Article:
VODAFONE, BOSCH AND HUAWEI ENABLE SMART CARS TO COMMUNICATE WITH EACH OTHER
• Successful tests: Cellular-V2X improves driver assistance systems that no longer just alert drivers, but actively support them as well
• For the first time in Europe: Bosch, Vodafone, and Huawei field-test Cellular-V2X.
• In real time: car-to-car communication makes driving more relaxed, more efficient, and safer.
Stuttgart, Germany – It is Friday afternoon, and the traffic on the A9 freeway near Munich is congested. Navigation requires complete concentration. Other vehicles are constantly cutting in front of the car, forcing the driver to brake abruptly − which is the cause of many accidents, slow-moving traffic, and stress. Intelligent mobile telephony can alleviate some of these problems and help prevent potentially dangerous driving situations from becoming even more critical. Known as Cellular-V2X (vehicle to everything), the technology makes it possible for a car to communicate with other vehicles and its surroundings through mobile telephony. Since February 2017, Bosch, Vodafone, and Huawei have been performing trials of the new, high-performance technology − the first companies in Europe to do so. The A9 freeway in Bavaria is the location for the field tests with the first 5G test modules.
For the first time, the companies are demonstrating that driver assistance systems such as ACC adaptive cruise control also benefit from the direct, instantaneous exchange of information between vehicles. Until now, Cellular-V2X has been used as a real-time alert system when changing lanes on the freeway or when the car ahead suddenly brakes. ACC not only warns the driver, but also automatically accelerates and brakes. The new mobile telephony system thus paves the way for automated driving. Achieving the goal of fully connected traffic will involve teaching vehicles to communicate with each other and exchange data directly. Direct communication between vehicles provides information about what is happening in parts of an intersection not visible to the driver, over the crest of a hill, or on the freeway beside or behind the driver’s own car.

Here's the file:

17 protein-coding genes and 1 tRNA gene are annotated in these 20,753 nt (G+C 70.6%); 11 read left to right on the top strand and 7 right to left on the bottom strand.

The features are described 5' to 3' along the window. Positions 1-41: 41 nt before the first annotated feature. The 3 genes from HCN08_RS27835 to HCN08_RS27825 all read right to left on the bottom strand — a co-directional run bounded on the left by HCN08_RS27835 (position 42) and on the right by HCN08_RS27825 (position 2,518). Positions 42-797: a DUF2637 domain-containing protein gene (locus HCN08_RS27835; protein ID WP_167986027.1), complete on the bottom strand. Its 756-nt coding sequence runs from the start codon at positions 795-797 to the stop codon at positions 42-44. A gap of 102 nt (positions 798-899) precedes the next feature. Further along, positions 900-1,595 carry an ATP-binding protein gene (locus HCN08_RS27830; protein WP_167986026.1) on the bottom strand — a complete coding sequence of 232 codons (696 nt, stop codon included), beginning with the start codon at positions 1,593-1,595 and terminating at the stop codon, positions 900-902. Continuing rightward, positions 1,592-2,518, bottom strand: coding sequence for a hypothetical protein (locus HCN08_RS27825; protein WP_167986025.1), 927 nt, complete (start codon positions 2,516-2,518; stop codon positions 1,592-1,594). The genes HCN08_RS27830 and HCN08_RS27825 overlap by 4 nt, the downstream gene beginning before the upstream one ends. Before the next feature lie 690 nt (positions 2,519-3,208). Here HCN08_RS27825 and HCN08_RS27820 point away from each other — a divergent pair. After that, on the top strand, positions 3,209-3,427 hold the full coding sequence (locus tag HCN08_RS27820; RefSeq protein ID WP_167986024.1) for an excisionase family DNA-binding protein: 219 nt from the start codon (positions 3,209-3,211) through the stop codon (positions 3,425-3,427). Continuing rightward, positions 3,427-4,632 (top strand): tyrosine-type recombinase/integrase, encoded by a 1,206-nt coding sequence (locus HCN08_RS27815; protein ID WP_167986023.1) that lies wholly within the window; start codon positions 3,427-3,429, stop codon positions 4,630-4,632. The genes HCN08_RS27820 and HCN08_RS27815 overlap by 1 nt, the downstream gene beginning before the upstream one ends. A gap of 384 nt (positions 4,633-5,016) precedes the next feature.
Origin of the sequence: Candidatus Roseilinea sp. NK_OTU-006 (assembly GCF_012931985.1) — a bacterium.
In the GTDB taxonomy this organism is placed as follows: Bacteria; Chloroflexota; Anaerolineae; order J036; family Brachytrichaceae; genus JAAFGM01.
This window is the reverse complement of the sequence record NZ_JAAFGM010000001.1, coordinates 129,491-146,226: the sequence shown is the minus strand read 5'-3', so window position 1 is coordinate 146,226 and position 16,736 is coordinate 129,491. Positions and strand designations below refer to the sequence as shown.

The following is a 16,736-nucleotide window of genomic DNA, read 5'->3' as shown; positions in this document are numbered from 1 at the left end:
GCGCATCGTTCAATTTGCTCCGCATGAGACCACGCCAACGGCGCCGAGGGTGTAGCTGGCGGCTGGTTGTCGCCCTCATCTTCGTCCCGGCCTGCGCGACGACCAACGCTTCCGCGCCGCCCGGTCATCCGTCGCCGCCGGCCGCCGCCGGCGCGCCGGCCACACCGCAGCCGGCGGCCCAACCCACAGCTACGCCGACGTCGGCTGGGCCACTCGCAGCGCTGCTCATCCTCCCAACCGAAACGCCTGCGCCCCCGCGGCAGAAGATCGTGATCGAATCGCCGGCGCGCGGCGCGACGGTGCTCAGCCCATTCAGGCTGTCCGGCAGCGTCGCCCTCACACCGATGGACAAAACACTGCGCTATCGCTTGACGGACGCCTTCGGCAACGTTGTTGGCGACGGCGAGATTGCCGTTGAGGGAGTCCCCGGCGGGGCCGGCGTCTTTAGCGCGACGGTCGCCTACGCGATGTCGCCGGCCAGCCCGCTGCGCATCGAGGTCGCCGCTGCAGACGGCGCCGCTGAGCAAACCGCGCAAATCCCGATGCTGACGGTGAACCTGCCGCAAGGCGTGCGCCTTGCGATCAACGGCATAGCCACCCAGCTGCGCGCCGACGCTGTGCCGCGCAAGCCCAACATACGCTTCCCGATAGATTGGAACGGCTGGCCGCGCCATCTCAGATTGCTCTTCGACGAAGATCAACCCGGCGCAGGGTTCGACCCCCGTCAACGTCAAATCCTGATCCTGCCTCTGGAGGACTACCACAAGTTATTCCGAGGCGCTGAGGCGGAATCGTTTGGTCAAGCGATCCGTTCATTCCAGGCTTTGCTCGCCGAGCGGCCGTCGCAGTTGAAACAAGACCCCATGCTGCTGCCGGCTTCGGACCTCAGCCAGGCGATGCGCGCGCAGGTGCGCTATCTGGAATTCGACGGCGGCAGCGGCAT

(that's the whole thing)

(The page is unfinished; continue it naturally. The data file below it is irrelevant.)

Seeing beyond the sensors’ reach
ACC adaptive cruise control maintains the speed specified by the driver and − thanks to a radar sensor − the preset distance to the vehicle in front as well. ACC detects a vehicle that suddenly cuts in front as soon as it enters the radar sensor’s detection range. When cars communicate directly and in real time using Cellular-V2X, it is possible to detect such events sooner.
Through mobile telephony, connected cars can directly transmit information, such as their position and speed, to all vehicles within a radius of more than 300 meters. Moreover, they can do so without going through any intermediate channels via the base stations and with virtually no delay. As a result, a vehicle knows the driving behavior of others around it. If, for example, a car suddenly cuts in front of another vehicle, ACC knows what is about to happen − even before it registers with the driver or the radar sensor. The car then automatically adjusts its speed earlier than it would have before, so that the vehicle cutting in can do so smoothly. Once enough distance to the car in front has been re-established, ACC automatically accelerates to the preset speed. Even in congested traffic, this function makes driving even more relaxed and stress-free for drivers, while also preventing abrupt braking and acceleration on the freeway. Overall, traffic becomes smoother and more efficient. Thanks to the foresight provided by the technology, vehicles can go with the flow.